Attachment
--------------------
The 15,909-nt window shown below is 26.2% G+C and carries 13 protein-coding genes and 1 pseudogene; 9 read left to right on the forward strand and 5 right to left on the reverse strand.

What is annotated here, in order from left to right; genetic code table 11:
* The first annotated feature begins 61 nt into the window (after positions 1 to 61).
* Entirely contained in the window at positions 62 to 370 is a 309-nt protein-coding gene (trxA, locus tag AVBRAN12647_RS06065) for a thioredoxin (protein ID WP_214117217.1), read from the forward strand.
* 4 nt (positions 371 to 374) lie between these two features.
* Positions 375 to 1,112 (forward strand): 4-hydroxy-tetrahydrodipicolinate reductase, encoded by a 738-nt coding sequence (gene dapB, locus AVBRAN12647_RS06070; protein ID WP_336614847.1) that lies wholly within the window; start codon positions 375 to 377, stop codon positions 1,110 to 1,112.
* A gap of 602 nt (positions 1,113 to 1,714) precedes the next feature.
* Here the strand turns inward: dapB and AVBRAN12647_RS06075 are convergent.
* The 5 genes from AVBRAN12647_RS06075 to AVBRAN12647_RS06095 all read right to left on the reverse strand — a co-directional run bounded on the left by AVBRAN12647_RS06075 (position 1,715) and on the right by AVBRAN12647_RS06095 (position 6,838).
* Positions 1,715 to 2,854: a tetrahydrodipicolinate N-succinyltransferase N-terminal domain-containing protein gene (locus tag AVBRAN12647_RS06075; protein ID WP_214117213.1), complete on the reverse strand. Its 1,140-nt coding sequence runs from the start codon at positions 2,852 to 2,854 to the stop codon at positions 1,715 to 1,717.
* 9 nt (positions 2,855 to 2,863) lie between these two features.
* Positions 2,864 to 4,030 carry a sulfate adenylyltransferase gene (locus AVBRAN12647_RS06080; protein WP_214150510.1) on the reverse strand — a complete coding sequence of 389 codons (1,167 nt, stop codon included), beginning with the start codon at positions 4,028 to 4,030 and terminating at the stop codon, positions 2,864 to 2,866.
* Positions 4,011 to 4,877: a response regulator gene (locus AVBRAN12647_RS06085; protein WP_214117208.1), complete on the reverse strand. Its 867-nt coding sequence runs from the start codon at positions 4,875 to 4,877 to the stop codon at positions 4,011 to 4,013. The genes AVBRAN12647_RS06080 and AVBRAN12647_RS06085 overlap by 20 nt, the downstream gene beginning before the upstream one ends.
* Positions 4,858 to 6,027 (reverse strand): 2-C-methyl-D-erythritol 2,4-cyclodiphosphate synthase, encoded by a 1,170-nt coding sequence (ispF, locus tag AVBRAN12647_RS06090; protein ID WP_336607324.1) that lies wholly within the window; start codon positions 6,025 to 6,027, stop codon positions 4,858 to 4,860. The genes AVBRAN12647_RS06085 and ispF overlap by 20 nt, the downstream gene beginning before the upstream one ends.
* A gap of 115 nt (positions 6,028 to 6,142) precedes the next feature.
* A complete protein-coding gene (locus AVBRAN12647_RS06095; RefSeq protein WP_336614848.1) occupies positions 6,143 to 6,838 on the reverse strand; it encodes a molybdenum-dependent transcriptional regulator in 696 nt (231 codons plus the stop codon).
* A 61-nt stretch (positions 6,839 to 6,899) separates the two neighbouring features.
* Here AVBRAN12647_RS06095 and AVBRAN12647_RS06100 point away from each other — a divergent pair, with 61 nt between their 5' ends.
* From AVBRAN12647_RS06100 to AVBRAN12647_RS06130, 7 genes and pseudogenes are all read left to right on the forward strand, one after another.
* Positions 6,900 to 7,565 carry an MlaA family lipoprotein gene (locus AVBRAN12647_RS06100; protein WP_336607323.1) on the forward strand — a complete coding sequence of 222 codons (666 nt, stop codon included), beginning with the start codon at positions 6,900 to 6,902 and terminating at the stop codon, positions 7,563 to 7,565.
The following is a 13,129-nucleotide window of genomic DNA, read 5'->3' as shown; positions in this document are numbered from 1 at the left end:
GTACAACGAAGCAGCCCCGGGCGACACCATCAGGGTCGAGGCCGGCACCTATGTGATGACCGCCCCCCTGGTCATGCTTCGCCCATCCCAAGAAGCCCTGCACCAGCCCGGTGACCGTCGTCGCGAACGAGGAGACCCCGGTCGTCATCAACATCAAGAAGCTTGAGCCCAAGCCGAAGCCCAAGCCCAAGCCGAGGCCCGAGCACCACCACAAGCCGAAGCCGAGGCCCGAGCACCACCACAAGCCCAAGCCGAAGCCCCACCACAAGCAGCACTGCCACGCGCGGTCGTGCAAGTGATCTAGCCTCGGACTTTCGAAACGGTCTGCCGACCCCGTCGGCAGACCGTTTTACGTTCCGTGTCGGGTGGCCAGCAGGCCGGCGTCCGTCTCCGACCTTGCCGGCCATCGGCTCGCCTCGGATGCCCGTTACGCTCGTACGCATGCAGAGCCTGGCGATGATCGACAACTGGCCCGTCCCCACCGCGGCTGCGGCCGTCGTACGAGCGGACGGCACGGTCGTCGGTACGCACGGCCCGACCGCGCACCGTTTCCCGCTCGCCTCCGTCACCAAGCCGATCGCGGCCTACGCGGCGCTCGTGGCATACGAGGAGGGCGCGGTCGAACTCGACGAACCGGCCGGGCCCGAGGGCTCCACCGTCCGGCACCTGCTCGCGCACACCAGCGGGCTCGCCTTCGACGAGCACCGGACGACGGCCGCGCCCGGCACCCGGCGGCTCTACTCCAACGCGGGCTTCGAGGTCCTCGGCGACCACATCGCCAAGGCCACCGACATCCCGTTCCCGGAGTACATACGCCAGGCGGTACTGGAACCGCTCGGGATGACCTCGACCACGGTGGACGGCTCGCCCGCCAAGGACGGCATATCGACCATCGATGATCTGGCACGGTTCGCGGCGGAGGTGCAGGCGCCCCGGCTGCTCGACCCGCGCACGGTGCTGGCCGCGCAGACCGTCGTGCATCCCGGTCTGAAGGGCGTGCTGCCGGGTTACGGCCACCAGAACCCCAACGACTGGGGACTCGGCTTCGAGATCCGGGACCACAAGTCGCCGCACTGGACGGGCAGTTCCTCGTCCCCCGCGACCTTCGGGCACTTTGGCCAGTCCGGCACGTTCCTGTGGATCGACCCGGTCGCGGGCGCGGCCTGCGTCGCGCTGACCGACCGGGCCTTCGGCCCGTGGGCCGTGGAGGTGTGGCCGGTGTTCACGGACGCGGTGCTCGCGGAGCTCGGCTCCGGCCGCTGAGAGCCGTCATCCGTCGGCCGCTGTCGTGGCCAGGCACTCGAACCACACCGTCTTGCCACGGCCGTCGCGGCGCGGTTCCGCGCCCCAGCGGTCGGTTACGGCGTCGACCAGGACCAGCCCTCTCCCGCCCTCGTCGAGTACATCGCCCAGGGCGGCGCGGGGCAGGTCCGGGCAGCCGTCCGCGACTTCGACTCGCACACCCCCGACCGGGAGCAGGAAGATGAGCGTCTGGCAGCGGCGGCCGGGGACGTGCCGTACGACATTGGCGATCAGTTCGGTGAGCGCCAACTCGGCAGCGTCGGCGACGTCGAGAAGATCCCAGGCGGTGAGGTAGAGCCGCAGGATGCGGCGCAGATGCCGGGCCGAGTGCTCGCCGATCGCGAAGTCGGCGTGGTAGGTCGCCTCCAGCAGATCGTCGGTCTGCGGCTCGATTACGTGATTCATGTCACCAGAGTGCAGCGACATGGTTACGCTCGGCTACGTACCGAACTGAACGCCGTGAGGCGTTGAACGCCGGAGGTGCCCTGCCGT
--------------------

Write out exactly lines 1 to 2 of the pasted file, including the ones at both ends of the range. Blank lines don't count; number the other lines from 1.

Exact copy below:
The 15,909-nt window shown below is 26.2% G+C and carries 13 protein-coding genes and 1 pseudogene; 9 read left to right on the forward strand and 5 right to left on the reverse strand.

What is annotated here, in order from left to right; genetic code table 11: